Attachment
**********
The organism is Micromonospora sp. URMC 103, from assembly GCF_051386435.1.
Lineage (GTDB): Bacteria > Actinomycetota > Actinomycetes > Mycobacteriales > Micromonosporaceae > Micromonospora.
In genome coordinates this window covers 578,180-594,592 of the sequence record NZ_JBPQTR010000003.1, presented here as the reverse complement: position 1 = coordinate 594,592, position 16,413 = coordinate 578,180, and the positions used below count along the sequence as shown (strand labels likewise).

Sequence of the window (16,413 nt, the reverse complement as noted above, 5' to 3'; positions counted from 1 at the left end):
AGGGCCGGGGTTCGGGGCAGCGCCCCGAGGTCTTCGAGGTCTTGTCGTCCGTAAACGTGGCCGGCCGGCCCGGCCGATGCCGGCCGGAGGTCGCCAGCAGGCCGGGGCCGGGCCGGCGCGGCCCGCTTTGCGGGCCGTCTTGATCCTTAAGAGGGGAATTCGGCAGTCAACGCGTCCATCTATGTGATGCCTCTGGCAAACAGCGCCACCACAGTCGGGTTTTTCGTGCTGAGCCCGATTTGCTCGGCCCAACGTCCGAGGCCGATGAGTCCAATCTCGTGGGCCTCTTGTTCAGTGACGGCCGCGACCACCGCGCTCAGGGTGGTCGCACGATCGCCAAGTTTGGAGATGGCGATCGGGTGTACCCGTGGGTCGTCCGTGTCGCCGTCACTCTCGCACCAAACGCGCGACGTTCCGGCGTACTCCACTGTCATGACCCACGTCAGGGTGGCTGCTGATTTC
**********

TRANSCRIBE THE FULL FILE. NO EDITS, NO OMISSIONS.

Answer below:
The organism is Micromonospora sp. URMC 103, from assembly GCF_051386435.1.
Lineage (GTDB): Bacteria > Actinomycetota > Actinomycetes > Mycobacteriales > Micromonosporaceae > Micromonospora.
In genome coordinates this window covers 578,180-594,592 of the sequence record NZ_JBPQTR010000003.1, presented here as the reverse complement: position 1 = coordinate 594,592, position 16,413 = coordinate 578,180, and the positions used below count along the sequence as shown (strand labels likewise).

Sequence of the window (16,413 nt, the reverse complement as noted above, 5' to 3'; positions counted from 1 at the left end):
AGGGCCGGGGTTCGGGGCAGCGCCCCGAGGTCTTCGAGGTCTTGTCGTCCGTAAACGTGGCCGGCCGGCCCGGCCGATGCCGGCCGGAGGTCGCCAGCAGGCCGGGGCCGGGCCGGCGCGGCCCGCTTTGCGGGCCGTCTTGATCCTTAAGAGGGGAATTCGGCAGTCAACGCGTCCATCTATGTGATGCCTCTGGCAAACAGCGCCACCACAGTCGGGTTTTTCGTGCTGAGCCCGATTTGCTCGGCCCAACGTCCGAGGCCGATGAGTCCAATCTCGTGGGCCTCTTGTTCAGTGACGGCCGCGACCACCGCGCTCAGGGTGGTCGCACGATCGCCAAGTTTGGAGATGGCGATCGGGTGTACCCGTGGGTCGTCCGTGTCGCCGTCACTCTCGCACCAAACGCGCGACGTTCCGGCGTACTCCACTGTCATGACCCACGTCAGGGTGGCTGCTGATTTC